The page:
A major clinical trial, with seed funding from the Head for the CureFoundation and led by a team of scientists and clinicians at Henry Ford Health System, reached an important milestone last week, publishing their findings that support the use of a promising new radiosurgery technique.
The team, lead by Dr. Tobias Walbert of Henry Ford Health System Department of Neurosurgery, sought to demonstrate effectiveness of a radiation therapy technique known as fractionated stereotactic radiosurgery in patients with recurrent high-grade gliomas (including recurrent glioblastoma).
Some of biggest improvements in brain tumor survival in recent years can be traced to improvements in surgical technique. The best case scenario for longer-term survival with a brain tumor tends to be when the patient has a very successful removal or destruction of the primary brain tumor.
Yet even patients who have initial success in treating their high-grade brain tumors will often see a recurrence somewhere down the line. When this happens, the chances of avoiding further tumor progression can be very slim.
Patients with recurrences typically receive chemotherapy with the drug bevicizumab (BEV, brand name Avastin). Despite BEV, tumor growth tends to return, and, when this happens, recurrent brain tumors are more difficult to treat with surgery or radiation, compared with original tumors.
Dr. Walbert and team’s technique delivers high-dose radiation to the site of the recurring tumor in several doses on different days. 3D computer imaging helps to focus the radiation beams and localize treatment to the tumor site, and delivering the radiation in multiple doses is intended to minimize side effects to healthy brain tissue. When combined with a chemotherapy treatment, Dr. Walbert and team found that their use of radio surgery noticeably extended the average time without tumor progression.
Dr. Walbert’s findings are a great example of how progress in the fight against brain tumors proceeds. By itself it makes a difference even though it’s not a cure. Combined with other techniques, patients get more time with their families, more opportunities to focus on what’s important to them, and the chance to keep fighting. And with continued research, step by step we build the toolkit for fighting brain tumors.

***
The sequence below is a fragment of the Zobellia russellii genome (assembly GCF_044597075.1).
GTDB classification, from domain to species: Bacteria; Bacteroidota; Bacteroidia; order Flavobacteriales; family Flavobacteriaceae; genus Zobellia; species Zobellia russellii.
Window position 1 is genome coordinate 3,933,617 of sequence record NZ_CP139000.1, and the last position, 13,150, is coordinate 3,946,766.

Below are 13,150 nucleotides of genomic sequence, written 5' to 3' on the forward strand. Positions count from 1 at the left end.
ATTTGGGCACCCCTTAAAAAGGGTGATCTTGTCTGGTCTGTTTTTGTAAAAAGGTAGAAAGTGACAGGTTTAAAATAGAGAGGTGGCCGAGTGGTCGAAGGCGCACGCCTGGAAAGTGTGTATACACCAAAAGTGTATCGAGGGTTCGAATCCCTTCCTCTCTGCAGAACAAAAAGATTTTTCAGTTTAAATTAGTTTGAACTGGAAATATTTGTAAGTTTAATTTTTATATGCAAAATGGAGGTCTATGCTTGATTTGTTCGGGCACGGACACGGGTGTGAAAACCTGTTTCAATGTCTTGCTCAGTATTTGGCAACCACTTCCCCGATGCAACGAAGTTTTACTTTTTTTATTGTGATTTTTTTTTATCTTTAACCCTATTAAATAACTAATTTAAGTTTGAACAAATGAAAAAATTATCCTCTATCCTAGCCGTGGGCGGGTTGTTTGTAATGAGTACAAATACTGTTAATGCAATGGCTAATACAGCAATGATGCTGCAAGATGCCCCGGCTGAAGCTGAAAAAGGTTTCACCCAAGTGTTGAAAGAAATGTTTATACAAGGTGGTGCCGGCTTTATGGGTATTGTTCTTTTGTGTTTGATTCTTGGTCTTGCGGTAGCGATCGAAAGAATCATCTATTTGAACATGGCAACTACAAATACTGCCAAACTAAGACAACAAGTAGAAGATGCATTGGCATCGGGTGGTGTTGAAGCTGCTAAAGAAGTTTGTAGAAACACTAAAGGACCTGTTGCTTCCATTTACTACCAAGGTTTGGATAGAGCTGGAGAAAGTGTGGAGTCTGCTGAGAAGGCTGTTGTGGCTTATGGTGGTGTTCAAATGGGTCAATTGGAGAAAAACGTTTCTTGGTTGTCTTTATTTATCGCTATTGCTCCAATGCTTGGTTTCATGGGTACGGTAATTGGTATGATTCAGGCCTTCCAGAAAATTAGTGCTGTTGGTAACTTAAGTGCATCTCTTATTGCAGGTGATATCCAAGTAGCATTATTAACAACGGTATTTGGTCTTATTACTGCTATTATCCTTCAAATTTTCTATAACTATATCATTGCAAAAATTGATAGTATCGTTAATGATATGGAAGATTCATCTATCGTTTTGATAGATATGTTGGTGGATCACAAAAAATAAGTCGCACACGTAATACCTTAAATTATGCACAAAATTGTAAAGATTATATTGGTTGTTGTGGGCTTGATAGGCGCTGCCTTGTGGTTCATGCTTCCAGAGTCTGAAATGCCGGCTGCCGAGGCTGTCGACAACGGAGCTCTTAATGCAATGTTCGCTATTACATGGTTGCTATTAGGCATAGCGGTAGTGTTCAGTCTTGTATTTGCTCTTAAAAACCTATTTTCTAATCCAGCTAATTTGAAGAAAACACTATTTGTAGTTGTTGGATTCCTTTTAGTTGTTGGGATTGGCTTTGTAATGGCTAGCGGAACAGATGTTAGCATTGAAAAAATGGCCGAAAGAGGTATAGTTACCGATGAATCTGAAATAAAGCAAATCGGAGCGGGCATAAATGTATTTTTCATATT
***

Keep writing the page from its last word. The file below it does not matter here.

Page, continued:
Funding trials like this one is a vital mission. Launching and operating a new clinical trial involves considerable costs. There are costs related to staff time, lab time, equipment, drugs, analysis, recruiting patients, and more. And not every piece of research that could prove beneficial always fits what major funders of research want to back.
For instance, pharmaceutical companies or medical device manufacturers often provide support to trials, especially when they’re seeking FDA approval for a new drug or a new label for an existing drug. Governments also support clinical trials: the National Institutes of Health are the biggest sponsor of medical research in the United States and they support efforts of all kinds. However, many potential research studies that investigators are interested in can’t get off the ground for lack of funding.
Trials for surgical techniques often fall into this category, because they aren’t part of what the government considers basic science and they aren’t related to the approval of a drug. Yet they make a huge difference for the people who get months or years of their lives back because of a better surgical outcome, in a primary brain tumor or in a recurrence.
That’s why the Head for the Cure Foundation supports efforts like this study, and why it supports communications efforts like this website. People with brain tumors deserve a fighting chance, and we’re proud to partner with, support, and boost the work of anyone who is giving them that chance.